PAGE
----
We don't blame you if things happen to be a little hectic this month. There's the last of all those Halloween decorations to remove (not to mention all that candy to polish off), warm clothes to get out of storage, and the whole holiday season only a few weeks away.
If you can somehow find time in your busy schedule, as well as money in the budget that isn't set aside for the holidays and such, you might consider checking out a show. There are certainly enough great one happening between now and the end of the month, including the following 30 suggestions.
Pissed Jeans - Friday, November 7 - Crescent Ballroom
Though they are not the Jesus Lizard Jr. that many have claimed, Pissed Jeans is a real and true combination of noise, punk, power, and testosterone. Interesting, to say the least, and straight-up rockin' if you dig the über-noisy Amrep Records-style sound. These four lads from Allentown, Pennsylvania, are the embodiment of primal rage. To the untrained eye, they certainly appear to be a nice bunch of young guys, but once they hit the stage, you'd better watch your back, because things tend to fly around a lot at their shows.
Signed to venerable Seattle-based label Sub Pop, Pissed Jeans represents a nod to the aforementioned label's glorious past while maintaining a strong dose of "right here, right now" blue-collar angst. The original idea, at least according to Pissed Jeans singer Matt Korvette, was to do a band reminiscent of Flipper, the Crucifucks, or Stickmen with Rayguns. This is the first trip to Phoenix for the Pennsylvanians, each of whom became a first-time dad around the same time a few years ago. This newfound sense of self, though, has not changed the identity of the band, so expect a fantastic time at Crescent Ballroom. Locals Gay Kiss, who recently did a support slot for OFF! on a regional tour and Tucson's excellent Lenguas Largas, fill out the bill. -- Tom Reardon
Life in Color - Friday, November 7 - CityScape
The crack janitorial staff at the CityScape better have their mops primed and timecards ready since both might get plenty of use come this weekend. We expect that it could take a bit of extra elbow grease and a bunch of overtime hours to get the typically squeaky clean downtown Phoenix retail complex, which is located at 1 East Washington Street, tidy after Life in Color rolls through on Friday, November 7. After all, the touring event hypes itself as the "world's largest paint party" and, as you can guess, involves splaying and splattering both its attendees and venues with an endless deluge of rainbow-colored liquid as electro-heavy dance music acts like Krewella, Cash Cash, and Futuristic Polar Bears perform. Needless to say, dropcloths are likely to get used as the beats get dropped and everything and everyone within the blast radius of the various paint cannons gets splashed with color. -- Benjamin Leatherman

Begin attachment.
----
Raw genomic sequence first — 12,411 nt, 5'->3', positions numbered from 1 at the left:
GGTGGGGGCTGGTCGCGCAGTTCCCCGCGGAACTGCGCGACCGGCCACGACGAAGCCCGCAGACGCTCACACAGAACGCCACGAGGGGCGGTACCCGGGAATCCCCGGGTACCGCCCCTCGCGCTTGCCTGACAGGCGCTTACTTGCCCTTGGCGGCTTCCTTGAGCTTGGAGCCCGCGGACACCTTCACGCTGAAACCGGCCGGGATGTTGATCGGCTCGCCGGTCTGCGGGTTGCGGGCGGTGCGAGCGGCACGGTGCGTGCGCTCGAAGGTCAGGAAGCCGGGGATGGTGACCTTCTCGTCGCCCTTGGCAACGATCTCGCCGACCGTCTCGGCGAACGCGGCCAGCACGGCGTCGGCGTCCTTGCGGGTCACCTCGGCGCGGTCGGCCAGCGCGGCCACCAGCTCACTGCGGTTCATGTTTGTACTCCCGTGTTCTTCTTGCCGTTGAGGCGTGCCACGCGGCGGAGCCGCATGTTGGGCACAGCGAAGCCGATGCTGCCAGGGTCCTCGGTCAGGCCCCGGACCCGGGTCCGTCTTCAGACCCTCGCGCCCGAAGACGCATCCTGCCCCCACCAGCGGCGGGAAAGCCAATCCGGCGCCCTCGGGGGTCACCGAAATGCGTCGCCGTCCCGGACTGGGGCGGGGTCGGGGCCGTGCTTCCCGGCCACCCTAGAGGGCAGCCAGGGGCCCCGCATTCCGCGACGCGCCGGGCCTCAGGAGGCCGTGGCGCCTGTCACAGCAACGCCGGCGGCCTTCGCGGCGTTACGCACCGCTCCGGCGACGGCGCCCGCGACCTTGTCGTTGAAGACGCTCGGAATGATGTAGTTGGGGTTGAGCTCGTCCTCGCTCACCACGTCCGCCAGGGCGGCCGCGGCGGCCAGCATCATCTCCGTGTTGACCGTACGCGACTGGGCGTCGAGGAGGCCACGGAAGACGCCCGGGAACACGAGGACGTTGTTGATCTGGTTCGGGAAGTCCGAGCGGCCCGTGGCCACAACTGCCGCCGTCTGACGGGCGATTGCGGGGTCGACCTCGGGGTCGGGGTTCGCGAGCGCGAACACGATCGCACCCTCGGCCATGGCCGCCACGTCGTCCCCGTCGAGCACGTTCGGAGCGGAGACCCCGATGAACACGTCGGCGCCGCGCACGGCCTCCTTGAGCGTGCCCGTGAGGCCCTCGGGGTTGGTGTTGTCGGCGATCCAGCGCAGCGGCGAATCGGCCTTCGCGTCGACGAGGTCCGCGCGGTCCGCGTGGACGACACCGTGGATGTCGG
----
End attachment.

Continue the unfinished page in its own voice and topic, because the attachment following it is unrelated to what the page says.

Merle Haggard - Friday, October 7 - Wild Horse Pass
Merle Haggard is a furry, freaky, thoroughly unpredictable and not necessarily all too pleasant specimen of Homo sapiens. Scarred by the death of his father when the singer was just 9 years old, Hag, as he is known, developed an ingrained criminal pathology and a lurid record as an incorrigible penitentiary escape artist. Nonetheless, he ultimately outsmarted himself and ascended to unquestioned status as one of hard country's most reliably brilliant, ornery and original artistic forces. With a flabbergastingly varied and achingly beautiful catalog of original compositions -- 38 of which have reached No. 1 on the Billboard country charts -- Hag's relentless drive and peerless skill as an interpretive vocalist burn as intensely today (at age 76) as ever they did. But he won't be around forever, Hoss, so drag your miserable butt down to Chandler for his appearance at Wild Horse Pass Hotel and Casino or suffer the honky-tonk consequences. -- Jonny Whiteside